Back in 2002, we became disenchanted with the multi-stage incubation system after having employed it since 1980. Frustrated with its inefficiencies, and with the aim of improving the hatchability and viability of chicks, we embarked upon a journey of research.
After consulting a well-respected hatchery consultant, we understood more about the science behind an efficient and bio-secure hatchery and were directed to Hatchtech. Hatchtech opened our eyes to the single-stage incubation system, and even though only poultry hatcheries were employing it, we took the brave and expensive decision to switch.
Here’s the science bit: as the eggs enter the single-stage system on an “all in, all out” basis, the machines are able to be emptied, cleaned and sanitised before filling with the next batch. This explains the major advantage of using this system – hygiene. A multi-stage practitioner would ask: how is it possible to set all eggs at the same time, knowing that eggs of different ages control their own conditions due to being either endothermic or exothermic? In reply: instead of leaving it to this hit-and-miss method with its unreliable results, it is the sophistication of the control system on the single-stage incubators, combined with the knowledge and monitoring skills of the incubationist, that ensure the optimum temperature, humidity and carbon dioxide levels are maintained for embryo growth.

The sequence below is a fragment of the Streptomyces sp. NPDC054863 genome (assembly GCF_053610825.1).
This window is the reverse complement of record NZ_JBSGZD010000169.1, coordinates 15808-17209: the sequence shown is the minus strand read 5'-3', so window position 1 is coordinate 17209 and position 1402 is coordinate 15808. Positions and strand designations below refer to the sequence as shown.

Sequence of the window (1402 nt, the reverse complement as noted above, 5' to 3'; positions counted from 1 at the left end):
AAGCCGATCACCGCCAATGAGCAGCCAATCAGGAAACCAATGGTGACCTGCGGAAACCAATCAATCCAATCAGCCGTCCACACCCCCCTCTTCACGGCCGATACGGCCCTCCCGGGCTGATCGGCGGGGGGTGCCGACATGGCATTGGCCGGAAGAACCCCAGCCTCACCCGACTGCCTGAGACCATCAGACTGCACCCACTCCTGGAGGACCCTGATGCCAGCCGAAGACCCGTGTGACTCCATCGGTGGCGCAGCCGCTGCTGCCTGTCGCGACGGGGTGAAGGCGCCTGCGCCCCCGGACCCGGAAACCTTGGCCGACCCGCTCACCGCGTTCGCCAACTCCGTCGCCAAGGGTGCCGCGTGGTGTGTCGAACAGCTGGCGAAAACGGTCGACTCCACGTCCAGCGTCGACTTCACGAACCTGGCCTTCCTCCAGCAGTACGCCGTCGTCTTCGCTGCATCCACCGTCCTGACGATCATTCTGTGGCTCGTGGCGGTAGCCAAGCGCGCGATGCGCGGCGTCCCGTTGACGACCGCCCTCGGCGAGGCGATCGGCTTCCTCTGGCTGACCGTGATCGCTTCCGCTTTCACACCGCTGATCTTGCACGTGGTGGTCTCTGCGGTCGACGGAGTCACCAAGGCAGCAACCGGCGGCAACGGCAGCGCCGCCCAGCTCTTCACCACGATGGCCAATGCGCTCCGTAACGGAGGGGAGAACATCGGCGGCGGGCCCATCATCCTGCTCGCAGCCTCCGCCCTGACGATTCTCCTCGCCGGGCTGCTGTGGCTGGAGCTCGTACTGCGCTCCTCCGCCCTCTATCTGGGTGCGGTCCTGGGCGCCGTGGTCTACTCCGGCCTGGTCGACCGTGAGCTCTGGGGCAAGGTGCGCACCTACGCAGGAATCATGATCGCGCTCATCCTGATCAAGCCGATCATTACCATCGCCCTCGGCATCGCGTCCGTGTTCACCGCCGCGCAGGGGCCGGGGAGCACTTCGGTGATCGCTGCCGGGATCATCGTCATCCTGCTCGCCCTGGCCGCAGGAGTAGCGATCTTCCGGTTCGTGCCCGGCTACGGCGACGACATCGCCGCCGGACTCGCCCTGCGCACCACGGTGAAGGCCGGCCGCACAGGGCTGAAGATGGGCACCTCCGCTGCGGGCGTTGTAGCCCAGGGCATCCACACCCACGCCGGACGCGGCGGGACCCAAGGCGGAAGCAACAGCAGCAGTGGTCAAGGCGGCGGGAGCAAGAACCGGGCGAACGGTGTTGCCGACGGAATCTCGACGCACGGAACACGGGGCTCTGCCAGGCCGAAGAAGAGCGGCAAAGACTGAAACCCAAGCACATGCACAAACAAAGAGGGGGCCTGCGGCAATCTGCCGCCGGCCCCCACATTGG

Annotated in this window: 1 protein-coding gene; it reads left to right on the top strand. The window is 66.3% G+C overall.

Fifteen years after investing in the Hatchtech single-stage incubators, we have decided to expand our hatchery to include three 84,000 egg single-stage setters and two 42,000 egg hatchers. Unlike the last time when we were taking a leap into the unknown, we now are aware of their superior performance. Our satisfied customers are a testament to this – after all, who could not be overjoyed with the mortality rate of their chicks in the field being halved in the first week of life?
As one of Hatchtech’s longest standing customers, we second their claim that “The return on investment in hatchery hygiene is in quality, hatchability, and field performance of the chicks.”